Muller, Eric L.
Chapel Hill : University of North Carolina Press, c2007
|材料类型：||政府刊物, 州政府或者省政府刊物, 互联网资源|
Eric L Muller
|注意：||"A Caravan book"--T.p. verso.|
|描述：||197 p. : ill. ; 25 cm.|
|内容：||1. Introduction --
2. Japanese Americans before the war --
3. Presumed loyal, presumed disloyal --
4. Pressures on the presumption of disloyalty --
5. The loyalty questionnaires of 1943 --
6. Processing loyalty at the Japanese American Joint Board --
7. Processing loyalty at the Provost Marshal General's office --
8. Processing loyalty at the war relocation authority --
9. Processing loyalty at the western defense command --
10. Defending (and distorting) loyalty adjudication in court --
11. Conclusion --
|丛书名：||H. Eugene and Lillian Youngs Lehman series.|
|责任：||Eric L. Muller.|
"When the U.S. government forced 70,000 American citizens of Japanese ancestry into internment camps in 1942, it created administrative tribunals to pass judgment on which of those citizens were loyal and which were disloyal. In American Inquisition, Eric Muller relates the untold story of how military and civilian bureaucrats judged these tens of thousands of American citizens during wartime." "Some citizens were judged loyal and authorized to leave the camps, but one in four was declared disloyal to America and barred from war-related jobs or condemned to repressive segregation. Using cultural and religious affiliations as surrogates for Americans' loyalties, bureaucratic decisions often reflected the clashing needs, preconceptions, and agendas of the agencies that performed them rather than anything that was true about the allegiances and dangerousness of the Americans being judged, Muller explains." "As World War II approached its end, the government was called upon to defend one of its loyalty screening systems in federal court. Muller describes how, looking ahead to future conflicts, military witnesses lied about both the loyalty system and the security of the West Coast in an attempt to secure a judicial endorsement of unreviewable domestic military control over American citizens during wartime." "Based entirely on new archival research, American Inquisition is the only book in the literature on the Japanese American internment that examines the complex inner workings of the most Draconian system of loyalty screening that the American government has ever deployed against its own citizens. At a time when the nation again finds itself beset by worries about an "enemy within" identifiable by race or religion, this volume offers crucial lessons from a recent and disastrous history."--BOOK JACKET.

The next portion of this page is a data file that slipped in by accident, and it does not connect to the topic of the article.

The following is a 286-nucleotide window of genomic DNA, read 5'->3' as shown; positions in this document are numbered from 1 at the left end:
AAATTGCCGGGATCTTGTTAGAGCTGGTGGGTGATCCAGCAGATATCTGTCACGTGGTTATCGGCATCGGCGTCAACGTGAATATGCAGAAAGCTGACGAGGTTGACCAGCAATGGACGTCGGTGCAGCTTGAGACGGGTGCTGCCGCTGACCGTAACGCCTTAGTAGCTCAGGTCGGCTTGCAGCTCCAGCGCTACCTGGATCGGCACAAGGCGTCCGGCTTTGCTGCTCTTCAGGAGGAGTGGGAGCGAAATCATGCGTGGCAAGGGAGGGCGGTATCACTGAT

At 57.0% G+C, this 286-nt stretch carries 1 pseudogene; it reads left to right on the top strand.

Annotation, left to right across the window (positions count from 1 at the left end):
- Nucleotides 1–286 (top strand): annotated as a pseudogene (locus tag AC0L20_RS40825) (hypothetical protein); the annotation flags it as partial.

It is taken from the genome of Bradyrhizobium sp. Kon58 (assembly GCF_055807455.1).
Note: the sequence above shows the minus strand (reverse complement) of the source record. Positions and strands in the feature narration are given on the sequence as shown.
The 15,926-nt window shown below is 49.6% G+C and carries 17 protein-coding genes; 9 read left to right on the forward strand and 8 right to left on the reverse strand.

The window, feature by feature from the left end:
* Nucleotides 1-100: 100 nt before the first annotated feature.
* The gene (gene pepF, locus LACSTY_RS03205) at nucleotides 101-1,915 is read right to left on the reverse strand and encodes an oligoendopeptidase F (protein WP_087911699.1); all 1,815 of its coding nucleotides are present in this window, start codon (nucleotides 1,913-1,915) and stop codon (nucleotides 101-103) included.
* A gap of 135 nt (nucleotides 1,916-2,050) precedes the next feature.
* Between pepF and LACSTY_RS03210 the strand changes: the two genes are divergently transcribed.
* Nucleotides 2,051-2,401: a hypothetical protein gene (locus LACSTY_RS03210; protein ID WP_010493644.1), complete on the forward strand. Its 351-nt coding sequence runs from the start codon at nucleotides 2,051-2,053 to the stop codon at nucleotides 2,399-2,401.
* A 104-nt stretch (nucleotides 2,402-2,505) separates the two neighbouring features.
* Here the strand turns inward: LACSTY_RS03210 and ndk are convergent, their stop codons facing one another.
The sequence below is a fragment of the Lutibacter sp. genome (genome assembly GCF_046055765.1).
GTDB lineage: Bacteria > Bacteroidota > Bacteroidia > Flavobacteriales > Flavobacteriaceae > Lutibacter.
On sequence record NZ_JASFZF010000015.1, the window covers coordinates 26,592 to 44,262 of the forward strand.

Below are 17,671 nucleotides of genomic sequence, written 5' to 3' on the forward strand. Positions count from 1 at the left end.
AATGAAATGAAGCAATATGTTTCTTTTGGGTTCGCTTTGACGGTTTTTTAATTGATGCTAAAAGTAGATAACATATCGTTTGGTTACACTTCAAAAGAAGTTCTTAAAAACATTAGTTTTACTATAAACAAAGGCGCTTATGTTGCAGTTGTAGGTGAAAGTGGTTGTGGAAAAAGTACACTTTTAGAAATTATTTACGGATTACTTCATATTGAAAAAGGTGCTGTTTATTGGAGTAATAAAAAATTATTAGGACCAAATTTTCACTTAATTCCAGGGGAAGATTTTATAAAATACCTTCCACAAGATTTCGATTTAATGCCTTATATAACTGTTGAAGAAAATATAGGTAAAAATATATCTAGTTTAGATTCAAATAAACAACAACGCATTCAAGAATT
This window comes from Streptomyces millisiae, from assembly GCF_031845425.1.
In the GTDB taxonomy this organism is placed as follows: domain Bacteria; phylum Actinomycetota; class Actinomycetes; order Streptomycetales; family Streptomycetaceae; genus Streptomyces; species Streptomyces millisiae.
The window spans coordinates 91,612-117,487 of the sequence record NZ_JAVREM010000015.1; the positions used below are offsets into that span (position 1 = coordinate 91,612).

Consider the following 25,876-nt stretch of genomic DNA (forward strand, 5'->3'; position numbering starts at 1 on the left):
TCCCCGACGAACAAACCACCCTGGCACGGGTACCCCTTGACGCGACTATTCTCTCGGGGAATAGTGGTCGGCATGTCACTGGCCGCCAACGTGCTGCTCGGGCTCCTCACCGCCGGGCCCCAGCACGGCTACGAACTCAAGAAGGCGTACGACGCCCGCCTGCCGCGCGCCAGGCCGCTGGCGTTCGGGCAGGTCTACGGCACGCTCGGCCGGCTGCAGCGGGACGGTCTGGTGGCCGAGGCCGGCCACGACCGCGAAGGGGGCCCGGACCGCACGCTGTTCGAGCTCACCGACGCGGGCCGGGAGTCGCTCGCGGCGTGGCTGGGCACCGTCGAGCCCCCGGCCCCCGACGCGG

- World War, 1939-1945 -- Japanese Americans.
- Japanese Americans -- Evacuation and relocation, 1942-1945.
- Internal security -- United States -- History -- 20th century.
- United States -- Politics and government -- 1933-1945.